Wikileaks claims U.S. financial companies are 'blockading' it, suspends operations temporarily
In a surprise move on Monday, Wikileaks said it had lost tens of millions of dollars in donations and was suspending operations until it could raise more funds.
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The whistle-blowing website Wikileaks is suspending its publication of classified files.
Wikileaks said it would focus instead on raising funds to ensure its future survival.
The announcement came after what the group called a blockade by US-based finance companies.
Wikileaks became most well-known for disclosing hundreds of thousands of secret US diplomatic cables in recent months.
Wikileaks founder Julian Assange said that since last December an “arbitrary and unlawful financial blockade” had been imposed by Bank of America, Visa, MasterCard, PayPal and Western Union.
“The attack has destroyed 95 percent of our revenue,” he said.
The former computer hacker said the organization had “tens of millions of dollars in lost donations at a time of unprecedented operational costs”.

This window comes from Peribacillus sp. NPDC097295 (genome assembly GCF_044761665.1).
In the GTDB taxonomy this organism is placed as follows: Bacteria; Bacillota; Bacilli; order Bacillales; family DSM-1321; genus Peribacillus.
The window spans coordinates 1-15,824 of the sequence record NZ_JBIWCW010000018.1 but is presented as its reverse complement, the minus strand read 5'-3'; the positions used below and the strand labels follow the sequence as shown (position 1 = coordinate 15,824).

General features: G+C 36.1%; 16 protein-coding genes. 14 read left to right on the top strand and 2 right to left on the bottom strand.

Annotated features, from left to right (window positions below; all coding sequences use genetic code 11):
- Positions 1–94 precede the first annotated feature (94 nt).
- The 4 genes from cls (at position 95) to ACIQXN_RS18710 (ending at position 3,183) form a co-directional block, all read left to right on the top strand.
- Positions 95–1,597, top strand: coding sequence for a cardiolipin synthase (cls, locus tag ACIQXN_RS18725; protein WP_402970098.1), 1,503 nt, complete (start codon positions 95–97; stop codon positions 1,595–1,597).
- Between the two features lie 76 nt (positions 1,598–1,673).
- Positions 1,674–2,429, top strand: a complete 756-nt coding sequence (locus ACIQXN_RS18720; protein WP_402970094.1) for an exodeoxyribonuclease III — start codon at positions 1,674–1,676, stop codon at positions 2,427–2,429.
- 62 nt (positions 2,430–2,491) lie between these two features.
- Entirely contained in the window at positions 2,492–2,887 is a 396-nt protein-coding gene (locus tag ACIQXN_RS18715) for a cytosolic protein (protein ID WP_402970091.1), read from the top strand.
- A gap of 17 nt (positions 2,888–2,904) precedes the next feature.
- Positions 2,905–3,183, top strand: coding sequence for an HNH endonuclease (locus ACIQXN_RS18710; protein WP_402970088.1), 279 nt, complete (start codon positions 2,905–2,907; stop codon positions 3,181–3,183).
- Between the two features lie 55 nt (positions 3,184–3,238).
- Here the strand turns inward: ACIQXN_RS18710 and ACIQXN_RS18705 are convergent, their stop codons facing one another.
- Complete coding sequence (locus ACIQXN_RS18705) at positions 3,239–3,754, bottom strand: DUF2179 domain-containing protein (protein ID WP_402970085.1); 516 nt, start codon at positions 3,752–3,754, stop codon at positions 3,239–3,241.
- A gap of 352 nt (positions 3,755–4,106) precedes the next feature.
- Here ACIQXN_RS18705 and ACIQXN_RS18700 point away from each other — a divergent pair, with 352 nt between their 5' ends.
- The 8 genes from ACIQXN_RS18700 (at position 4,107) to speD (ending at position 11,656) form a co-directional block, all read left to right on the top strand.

“A handful of US finance companies cannot be allowed to decide how the whole world votes with its pocket,” he added.
Assange said Wikileaks must “aggressively fundraise in order to fight back against this blockade and its proponents.”
He said the group was taking pre-litigation action against the blockade in Iceland, Denmark, the UK, Brussels, the United States and Australia and had lodged an anti-trust complaint at the European Commission.
A Wikileaks spokesman, Kristinn Hrafnsson said its website would reopen for submissions of confidential documents on Nov. 28.
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